When it comes to working with wildlife, uncertainty is the only certainty. We enter each day prepared for plot twists, but this particular turn of events took us by surprise.
On 16th April, we were called to treat a snared elephant in Shimba Hills National Reserve. She had a cable looped taut around her front leg, creating a grievous wound that cut close to the bone. The injury left her severely incapicated, to the degree that she had fallen away from her herd to remain close to water. Fortunately, our Sky Vet team was able to intervene in time and the elephant was soon back on her feet (you can read the full account here). We went into that treatment knowing her life was on the line — but we couldn’t have imagined that two lives were actually at stake.
Just days after the treatment, one of our De-Snaring Teams deployed with KWS rangers to continue to rake the area, encountering a most surprising sight: a tiny baby elephant, fresh from the womb and all alone. He was very relieved to find company, and latched onto his rescuers with the guileless innocence of a newborn. The baby was discovered on the grounds of a private property, whose land forms the vital corridor between the Shimba Hills National Reserve and Mwaluganje, an area of community land that has been set aside as a conservancy for elephants and all wildlife. It seems that he shot under the fence shortly after his birth and became disoriented.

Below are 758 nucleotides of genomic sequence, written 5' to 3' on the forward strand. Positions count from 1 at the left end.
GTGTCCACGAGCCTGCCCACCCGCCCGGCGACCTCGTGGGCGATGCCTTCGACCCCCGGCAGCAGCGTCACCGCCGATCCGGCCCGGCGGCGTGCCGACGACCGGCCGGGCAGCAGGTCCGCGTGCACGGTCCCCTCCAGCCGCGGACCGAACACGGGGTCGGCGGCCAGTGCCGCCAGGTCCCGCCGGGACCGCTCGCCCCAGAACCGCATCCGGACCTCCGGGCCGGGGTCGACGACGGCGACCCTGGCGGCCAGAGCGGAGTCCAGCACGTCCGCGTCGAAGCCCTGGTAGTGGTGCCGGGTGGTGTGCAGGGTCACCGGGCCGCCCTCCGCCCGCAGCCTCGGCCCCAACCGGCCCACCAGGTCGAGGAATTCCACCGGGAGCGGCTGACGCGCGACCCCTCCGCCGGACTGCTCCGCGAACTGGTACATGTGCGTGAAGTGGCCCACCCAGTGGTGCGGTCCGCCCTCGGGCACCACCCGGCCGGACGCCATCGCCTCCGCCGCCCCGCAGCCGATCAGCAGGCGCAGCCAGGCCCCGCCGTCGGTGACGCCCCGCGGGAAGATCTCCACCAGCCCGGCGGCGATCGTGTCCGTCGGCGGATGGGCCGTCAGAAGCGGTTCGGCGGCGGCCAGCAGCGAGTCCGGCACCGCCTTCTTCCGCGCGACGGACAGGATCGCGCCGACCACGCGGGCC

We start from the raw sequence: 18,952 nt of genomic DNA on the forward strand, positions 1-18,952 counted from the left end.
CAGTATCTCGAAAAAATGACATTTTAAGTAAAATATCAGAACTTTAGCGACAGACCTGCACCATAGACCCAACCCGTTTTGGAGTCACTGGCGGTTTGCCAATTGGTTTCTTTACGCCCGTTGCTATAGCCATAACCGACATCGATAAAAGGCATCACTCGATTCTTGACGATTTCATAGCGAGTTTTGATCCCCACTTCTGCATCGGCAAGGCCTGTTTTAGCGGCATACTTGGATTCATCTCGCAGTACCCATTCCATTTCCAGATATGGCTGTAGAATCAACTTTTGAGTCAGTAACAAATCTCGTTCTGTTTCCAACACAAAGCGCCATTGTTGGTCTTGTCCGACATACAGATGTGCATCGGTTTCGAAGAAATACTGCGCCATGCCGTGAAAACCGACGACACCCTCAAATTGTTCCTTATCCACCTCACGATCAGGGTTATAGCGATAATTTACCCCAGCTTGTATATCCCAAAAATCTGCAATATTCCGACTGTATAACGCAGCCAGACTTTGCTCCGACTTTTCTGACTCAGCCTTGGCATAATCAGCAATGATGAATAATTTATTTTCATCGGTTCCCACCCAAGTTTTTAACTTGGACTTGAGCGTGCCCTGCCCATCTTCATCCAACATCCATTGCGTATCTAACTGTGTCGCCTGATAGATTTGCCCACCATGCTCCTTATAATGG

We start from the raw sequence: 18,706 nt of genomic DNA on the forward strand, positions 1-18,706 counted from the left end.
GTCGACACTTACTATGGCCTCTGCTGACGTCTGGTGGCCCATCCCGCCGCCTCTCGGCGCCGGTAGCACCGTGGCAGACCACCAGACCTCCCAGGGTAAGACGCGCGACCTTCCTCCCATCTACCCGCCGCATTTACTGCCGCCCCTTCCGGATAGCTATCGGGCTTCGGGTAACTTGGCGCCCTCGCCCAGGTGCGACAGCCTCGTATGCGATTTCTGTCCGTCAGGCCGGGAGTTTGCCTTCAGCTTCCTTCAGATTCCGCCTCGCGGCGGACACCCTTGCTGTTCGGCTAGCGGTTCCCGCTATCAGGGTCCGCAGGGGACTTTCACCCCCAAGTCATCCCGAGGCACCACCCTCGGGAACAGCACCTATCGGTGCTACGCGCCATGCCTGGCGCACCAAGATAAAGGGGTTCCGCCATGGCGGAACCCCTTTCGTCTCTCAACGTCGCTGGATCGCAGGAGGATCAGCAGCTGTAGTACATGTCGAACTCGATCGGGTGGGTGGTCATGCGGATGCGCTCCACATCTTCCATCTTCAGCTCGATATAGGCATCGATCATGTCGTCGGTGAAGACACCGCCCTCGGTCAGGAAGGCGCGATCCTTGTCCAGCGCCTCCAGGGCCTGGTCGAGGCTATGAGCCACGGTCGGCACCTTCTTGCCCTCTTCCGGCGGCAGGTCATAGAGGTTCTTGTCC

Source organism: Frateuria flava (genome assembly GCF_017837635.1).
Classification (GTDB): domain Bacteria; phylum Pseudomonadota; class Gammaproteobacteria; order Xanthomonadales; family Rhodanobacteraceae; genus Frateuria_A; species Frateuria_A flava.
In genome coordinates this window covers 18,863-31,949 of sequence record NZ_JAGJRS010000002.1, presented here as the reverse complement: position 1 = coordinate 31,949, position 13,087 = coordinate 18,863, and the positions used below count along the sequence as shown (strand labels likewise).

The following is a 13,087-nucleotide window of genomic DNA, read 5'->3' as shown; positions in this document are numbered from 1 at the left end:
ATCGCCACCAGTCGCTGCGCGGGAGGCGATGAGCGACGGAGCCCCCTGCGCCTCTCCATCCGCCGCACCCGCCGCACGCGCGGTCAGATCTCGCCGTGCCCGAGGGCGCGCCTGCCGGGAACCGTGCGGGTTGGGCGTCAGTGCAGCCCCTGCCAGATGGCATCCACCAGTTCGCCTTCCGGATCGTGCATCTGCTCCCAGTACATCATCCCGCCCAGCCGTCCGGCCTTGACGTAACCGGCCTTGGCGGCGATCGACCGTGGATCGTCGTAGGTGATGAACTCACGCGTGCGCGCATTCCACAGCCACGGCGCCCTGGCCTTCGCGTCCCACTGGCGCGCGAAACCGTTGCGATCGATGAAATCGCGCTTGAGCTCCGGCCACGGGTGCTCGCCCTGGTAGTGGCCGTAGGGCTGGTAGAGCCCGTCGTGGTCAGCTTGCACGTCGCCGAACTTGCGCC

It took some investigating to discover the identity of the calf’s mother. There are lots of elephants in the area, and while we knew the female we had just treated was pregnant, she didn’t appear to be imminently due. However, it became abundantly clear that the baby was hers: The amniotic sac was found near the airstrip, right in the area where she had remained to recuperate. With the parentage confirmed, the team set about returning the baby to his mother.
This was a delicate situation that required a practiced approach, but the KWS/SWT team has lots of experience in wildlife reunions. Remaining on the sidelines, they encouraged the baby over to his mother’s side. It took a few tries, but eventually the connection was made. While the baby initially struggled to reach her teats — we wonder if he was born premature, hastened into the world by his mother’s ordeal — mum went into protective mode and whisked him away, which is always a good sign.
Given the drama surrounding the birth, our team and KWS continued to shadow the pair the next day. Everything we saw left us optimistic: Despite her injury, the mum was already surprisingly mobile. She and her baby were travelling about four kilometres in a day. The following day's tracks revealed that they had been fraternising with a herd and joined them, which is just the development we had been hoping for. We are optimistic mum is doing ok, as little tiny foot prints around the waterhole overnight suggest they are still in the vicinity, but choosing to spend their days deep in the forest and coming to the waterhole at night. We didn’t want our continued patrolling presence to force her to be on the move any more than necessary, so we are giving them space. They are in a protected forest, close to water, and — equally important — close to friends. She won’t have to raise this baby alone as she recovers; the rest of her herd will be babysitters, as is the wonderful way of elephants.
While we are giving mum and baby the space they need, we will continue to monitor their situation. Should mum require further treatment we are poised to step in and offer our support.